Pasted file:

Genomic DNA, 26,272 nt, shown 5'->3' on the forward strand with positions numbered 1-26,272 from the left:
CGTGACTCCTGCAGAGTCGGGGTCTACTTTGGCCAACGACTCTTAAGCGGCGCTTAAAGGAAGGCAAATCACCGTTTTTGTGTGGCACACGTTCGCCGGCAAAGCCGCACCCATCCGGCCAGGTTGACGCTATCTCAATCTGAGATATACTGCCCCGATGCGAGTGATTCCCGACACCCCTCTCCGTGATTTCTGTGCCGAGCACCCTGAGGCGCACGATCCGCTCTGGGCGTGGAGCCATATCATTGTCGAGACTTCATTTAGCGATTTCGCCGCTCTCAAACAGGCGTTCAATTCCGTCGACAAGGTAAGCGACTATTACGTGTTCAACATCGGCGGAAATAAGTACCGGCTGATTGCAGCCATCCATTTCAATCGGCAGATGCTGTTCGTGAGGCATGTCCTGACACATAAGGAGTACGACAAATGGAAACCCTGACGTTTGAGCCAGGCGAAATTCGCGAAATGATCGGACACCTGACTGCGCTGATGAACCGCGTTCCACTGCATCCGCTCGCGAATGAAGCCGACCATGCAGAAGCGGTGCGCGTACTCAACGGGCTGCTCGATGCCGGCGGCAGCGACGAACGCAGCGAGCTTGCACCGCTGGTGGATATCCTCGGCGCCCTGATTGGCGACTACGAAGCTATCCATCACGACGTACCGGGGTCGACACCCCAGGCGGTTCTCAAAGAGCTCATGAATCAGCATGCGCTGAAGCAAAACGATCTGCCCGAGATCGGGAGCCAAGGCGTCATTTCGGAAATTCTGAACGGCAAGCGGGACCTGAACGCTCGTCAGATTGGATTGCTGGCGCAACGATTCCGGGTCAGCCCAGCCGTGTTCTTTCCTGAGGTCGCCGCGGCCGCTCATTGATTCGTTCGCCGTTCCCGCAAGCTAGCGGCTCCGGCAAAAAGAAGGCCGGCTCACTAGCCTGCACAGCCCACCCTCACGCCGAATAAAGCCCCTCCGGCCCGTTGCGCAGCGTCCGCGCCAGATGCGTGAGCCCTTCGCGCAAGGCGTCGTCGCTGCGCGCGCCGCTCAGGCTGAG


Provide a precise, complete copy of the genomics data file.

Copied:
Genomic DNA, 26,272 nt, shown 5'->3' on the forward strand with positions numbered 1-26,272 from the left:
CGTGACTCCTGCAGAGTCGGGGTCTACTTTGGCCAACGACTCTTAAGCGGCGCTTAAAGGAAGGCAAATCACCGTTTTTGTGTGGCACACGTTCGCCGGCAAAGCCGCACCCATCCGGCCAGGTTGACGCTATCTCAATCTGAGATATACTGCCCCGATGCGAGTGATTCCCGACACCCCTCTCCGTGATTTCTGTGCCGAGCACCCTGAGGCGCACGATCCGCTCTGGGCGTGGAGCCATATCATTGTCGAGACTTCATTTAGCGATTTCGCCGCTCTCAAACAGGCGTTCAATTCCGTCGACAAGGTAAGCGACTATTACGTGTTCAACATCGGCGGAAATAAGTACCGGCTGATTGCAGCCATCCATTTCAATCGGCAGATGCTGTTCGTGAGGCATGTCCTGACACATAAGGAGTACGACAAATGGAAACCCTGACGTTTGAGCCAGGCGAAATTCGCGAAATGATCGGACACCTGACTGCGCTGATGAACCGCGTTCCACTGCATCCGCTCGCGAATGAAGCCGACCATGCAGAAGCGGTGCGCGTACTCAACGGGCTGCTCGATGCCGGCGGCAGCGACGAACGCAGCGAGCTTGCACCGCTGGTGGATATCCTCGGCGCCCTGATTGGCGACTACGAAGCTATCCATCACGACGTACCGGGGTCGACACCCCAGGCGGTTCTCAAAGAGCTCATGAATCAGCATGCGCTGAAGCAAAACGATCTGCCCGAGATCGGGAGCCAAGGCGTCATTTCGGAAATTCTGAACGGCAAGCGGGACCTGAACGCTCGTCAGATTGGATTGCTGGCGCAACGATTCCGGGTCAGCCCAGCCGTGTTCTTTCCTGAGGTCGCCGCGGCCGCTCATTGATTCGTTCGCCGTTCCCGCAAGCTAGCGGCTCCGGCAAAAAGAAGGCCGGCTCACTAGCCTGCACAGCCCACCCTCACGCCGAATAAAGCCCCTCCGGCCCGTTGCGCAGCGTCCGCGCCAGATGCGTGAGCCCTTCGCGCAAGGCGTCGTCGCTGCGCGCGCCGCTCAGGCTGAG